Buy to Let Landlords Facing a Crack Down From HMRC

If you are a buy to let landlord or second home owner renting out property and have yet register with HMRC you most likely have not declared any profit liable to income tax from renting your property. You should be aware that HMRC are now targeting defaulting landlords in a new crackdown on rental income that has not been declared via the self-assessment system. Even if they have not made a profit landlords are still required to register with HMRC for self –assessment purposes.

As many as 900,000 owners of rental property, holiday lets or second homes are at risk of being investigated by the taxman over claims they have not declared profits that they have made. Those caught flouting the rules face bills for the tax owed, fines and possible prosecution.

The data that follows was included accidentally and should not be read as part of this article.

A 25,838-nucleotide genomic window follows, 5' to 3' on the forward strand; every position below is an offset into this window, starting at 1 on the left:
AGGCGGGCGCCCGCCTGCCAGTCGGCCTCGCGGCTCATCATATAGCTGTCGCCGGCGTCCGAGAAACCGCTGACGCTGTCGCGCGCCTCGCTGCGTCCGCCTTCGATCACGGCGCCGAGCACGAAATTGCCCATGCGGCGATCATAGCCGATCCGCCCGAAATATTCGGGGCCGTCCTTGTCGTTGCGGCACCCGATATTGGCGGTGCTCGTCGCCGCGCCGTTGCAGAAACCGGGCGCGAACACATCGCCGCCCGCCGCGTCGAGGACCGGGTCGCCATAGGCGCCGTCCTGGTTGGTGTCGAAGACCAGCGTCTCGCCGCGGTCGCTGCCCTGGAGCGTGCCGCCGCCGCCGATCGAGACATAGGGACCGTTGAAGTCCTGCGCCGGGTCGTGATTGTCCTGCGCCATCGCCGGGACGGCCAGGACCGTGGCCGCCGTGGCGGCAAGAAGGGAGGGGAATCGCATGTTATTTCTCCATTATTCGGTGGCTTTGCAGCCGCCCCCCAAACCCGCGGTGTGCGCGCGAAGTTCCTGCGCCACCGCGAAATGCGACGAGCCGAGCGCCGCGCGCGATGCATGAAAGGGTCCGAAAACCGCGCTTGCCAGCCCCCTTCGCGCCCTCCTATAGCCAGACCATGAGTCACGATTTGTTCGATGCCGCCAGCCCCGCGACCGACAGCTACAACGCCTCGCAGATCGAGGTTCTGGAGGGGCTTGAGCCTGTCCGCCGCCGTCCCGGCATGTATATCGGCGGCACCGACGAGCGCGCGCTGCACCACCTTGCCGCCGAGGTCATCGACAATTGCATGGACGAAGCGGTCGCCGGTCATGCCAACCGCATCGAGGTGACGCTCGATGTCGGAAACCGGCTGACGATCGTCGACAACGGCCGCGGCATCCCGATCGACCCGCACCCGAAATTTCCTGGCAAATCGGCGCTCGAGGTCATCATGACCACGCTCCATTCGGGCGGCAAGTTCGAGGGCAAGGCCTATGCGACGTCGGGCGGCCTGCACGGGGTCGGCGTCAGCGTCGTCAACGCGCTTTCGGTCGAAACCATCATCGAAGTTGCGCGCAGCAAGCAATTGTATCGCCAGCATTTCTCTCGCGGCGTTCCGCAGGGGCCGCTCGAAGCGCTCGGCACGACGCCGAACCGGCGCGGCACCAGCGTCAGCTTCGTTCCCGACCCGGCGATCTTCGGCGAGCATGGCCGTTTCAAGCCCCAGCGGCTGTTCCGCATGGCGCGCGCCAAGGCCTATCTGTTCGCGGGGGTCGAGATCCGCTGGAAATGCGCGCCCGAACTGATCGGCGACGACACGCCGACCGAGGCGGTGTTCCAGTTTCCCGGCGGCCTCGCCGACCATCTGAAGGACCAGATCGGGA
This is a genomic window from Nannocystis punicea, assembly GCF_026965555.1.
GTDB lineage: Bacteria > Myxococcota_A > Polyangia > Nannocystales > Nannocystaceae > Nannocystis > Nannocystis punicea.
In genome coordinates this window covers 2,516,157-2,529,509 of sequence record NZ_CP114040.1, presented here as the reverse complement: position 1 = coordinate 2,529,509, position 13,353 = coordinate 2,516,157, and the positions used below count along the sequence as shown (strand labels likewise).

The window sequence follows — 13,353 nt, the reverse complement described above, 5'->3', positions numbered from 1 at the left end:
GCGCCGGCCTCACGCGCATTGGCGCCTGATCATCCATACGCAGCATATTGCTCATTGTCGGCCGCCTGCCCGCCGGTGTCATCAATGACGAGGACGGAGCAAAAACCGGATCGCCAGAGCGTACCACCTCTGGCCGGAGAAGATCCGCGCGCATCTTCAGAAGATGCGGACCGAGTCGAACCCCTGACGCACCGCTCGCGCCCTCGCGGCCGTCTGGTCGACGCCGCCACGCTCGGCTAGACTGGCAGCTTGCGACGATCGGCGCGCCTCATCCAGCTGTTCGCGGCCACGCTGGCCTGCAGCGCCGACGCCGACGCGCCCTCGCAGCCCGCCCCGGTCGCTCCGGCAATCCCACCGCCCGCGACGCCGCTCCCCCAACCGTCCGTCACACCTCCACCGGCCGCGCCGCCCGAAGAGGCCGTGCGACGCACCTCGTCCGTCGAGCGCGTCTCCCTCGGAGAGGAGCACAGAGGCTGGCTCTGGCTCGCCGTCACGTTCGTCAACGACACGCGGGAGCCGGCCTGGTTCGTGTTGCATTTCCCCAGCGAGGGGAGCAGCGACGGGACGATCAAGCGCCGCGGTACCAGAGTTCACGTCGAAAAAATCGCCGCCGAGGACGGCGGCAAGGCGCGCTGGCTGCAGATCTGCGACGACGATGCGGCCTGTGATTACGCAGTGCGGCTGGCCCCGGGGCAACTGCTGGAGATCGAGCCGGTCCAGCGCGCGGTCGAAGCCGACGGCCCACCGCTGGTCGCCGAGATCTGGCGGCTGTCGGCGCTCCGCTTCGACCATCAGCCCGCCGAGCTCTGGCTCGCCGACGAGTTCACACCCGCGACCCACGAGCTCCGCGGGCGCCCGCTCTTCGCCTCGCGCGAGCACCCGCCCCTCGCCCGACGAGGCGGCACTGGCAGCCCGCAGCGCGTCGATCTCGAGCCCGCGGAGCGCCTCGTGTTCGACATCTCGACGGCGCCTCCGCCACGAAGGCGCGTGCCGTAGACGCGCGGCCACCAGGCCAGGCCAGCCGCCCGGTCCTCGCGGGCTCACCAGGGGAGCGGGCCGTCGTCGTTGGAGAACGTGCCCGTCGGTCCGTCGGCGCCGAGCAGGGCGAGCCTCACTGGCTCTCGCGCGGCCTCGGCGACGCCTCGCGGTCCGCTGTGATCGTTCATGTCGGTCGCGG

Allowable Expenses

If you own a second home and rent it out you have to pay tax on the profits you make through the self-assessment system at the end of the tax year. You can deduct expenses wholly and exclusively incurred in providing the letting. Such expenses include mortgage interest payments and other upkeep expenses. Income tax is charged on the profit at 20% for basic rate taxpayers and 40% for higher rate tax payers. . If you make a loss you can carry that forward to offset against future year profits.

Failure to Disclose

Landlords have a choice to make, either keep their head down, and hope the taxman does not come a knocking at their door or, the recommended action, bring their tax affairs up to date. HMRC are always more lenient on individuals who make a voluntary declaration. You would still have to pay any tax owing but the fines would be less onerous.

Next Step

I have many buy to let clients and so I am well placed to help you put your affairs in order and reduce your income tax liability to a minimum. If you need independent help or advice please give me a call on 07954 091981 0r email My fees are very competitive.

Posted in HMRC at 2014-07-28 by Alan Ovenden

Tags: buy-to-let, HMRC, landlord, self-assessment, tax returns